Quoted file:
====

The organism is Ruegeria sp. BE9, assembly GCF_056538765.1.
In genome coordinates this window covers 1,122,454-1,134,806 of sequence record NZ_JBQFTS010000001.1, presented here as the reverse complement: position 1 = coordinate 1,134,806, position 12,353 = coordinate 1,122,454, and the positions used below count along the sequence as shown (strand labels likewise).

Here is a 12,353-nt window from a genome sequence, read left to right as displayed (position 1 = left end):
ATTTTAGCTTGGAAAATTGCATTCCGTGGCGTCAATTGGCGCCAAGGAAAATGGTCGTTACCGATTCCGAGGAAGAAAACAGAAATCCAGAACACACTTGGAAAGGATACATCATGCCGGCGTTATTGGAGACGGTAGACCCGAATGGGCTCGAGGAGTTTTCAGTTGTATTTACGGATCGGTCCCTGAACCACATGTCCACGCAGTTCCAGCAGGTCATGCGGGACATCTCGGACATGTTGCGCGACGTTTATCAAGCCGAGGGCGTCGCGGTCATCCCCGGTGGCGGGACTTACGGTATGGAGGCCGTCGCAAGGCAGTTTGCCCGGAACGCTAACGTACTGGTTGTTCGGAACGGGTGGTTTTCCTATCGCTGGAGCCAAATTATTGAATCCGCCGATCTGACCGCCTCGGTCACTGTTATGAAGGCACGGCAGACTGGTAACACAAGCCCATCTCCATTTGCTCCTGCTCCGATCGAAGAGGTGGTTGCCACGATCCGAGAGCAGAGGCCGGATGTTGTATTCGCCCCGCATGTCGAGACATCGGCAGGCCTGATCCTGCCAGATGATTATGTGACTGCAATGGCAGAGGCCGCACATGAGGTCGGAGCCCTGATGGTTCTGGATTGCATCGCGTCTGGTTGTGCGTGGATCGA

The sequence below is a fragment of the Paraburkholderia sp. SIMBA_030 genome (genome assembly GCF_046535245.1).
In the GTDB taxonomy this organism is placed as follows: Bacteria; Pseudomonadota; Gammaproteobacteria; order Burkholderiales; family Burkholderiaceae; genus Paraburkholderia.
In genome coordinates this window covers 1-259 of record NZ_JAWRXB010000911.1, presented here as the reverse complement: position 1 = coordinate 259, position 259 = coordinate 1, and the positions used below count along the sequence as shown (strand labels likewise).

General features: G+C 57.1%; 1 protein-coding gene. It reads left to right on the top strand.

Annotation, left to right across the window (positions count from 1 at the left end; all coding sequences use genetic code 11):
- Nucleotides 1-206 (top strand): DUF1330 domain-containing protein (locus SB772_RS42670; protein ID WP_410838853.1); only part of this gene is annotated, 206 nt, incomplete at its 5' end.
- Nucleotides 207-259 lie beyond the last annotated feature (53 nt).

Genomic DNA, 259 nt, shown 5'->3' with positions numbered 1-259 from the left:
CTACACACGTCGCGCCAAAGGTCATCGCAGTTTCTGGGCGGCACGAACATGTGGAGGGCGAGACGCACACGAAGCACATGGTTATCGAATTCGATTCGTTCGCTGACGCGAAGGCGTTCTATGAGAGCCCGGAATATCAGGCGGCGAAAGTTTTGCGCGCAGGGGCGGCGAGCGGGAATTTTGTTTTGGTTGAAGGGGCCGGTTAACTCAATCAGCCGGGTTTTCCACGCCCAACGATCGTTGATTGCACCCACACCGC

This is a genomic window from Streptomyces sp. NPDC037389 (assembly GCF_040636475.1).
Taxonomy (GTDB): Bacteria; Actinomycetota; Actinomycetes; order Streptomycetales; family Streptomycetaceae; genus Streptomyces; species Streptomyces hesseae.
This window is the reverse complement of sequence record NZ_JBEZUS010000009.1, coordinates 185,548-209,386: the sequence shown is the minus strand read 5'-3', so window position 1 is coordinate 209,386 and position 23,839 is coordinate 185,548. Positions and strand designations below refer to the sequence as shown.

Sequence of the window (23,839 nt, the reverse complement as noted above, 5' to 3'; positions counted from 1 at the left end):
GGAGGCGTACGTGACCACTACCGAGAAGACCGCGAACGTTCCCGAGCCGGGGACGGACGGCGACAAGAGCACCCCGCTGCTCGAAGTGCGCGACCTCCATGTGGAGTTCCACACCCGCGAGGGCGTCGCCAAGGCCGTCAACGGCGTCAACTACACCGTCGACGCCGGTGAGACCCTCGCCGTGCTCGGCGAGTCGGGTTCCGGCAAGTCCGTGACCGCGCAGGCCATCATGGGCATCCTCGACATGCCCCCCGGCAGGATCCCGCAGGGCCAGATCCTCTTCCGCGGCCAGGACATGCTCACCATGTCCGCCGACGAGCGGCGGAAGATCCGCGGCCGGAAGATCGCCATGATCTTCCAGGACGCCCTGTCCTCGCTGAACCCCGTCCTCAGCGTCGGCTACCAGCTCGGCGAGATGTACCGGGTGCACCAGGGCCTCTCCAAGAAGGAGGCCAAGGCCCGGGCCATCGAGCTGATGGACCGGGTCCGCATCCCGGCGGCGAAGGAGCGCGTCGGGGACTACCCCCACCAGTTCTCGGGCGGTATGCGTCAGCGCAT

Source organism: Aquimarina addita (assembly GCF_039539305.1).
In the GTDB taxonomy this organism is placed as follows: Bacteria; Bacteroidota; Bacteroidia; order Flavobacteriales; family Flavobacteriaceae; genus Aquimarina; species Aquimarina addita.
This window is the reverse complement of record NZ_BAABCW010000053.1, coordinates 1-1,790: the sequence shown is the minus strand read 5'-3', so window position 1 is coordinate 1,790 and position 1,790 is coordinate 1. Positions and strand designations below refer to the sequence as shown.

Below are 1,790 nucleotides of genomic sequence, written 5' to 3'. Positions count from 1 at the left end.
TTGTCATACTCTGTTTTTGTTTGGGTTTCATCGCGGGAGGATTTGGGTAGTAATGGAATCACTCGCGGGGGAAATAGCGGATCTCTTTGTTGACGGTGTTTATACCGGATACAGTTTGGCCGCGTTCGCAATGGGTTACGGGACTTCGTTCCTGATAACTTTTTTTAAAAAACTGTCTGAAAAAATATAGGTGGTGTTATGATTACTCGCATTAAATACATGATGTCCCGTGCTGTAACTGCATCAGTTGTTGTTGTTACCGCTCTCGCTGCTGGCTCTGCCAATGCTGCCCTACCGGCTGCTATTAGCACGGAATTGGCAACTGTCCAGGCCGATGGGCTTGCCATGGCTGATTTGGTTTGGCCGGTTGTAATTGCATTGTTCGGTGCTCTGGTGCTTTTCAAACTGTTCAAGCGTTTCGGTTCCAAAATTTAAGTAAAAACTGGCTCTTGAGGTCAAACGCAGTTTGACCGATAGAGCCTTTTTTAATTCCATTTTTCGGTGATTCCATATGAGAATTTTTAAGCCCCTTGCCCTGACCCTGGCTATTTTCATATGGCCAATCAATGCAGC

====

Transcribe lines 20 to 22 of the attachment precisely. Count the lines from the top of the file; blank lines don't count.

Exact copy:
In the GTDB taxonomy this organism is placed as follows: Bacteria; Bacteroidota; Bacteroidia; order Flavobacteriales; family Flavobacteriaceae; genus Aquimarina; species Aquimarina addita.
This window is the reverse complement of record NZ_BAABCW010000053.1, coordinates 1-1,790: the sequence shown is the minus strand read 5'-3', so window position 1 is coordinate 1,790 and position 1,790 is coordinate 1. Positions and strand designations below refer to the sequence as shown.

Below are 1,790 nucleotides of genomic sequence, written 5' to 3'. Positions count from 1 at the left end.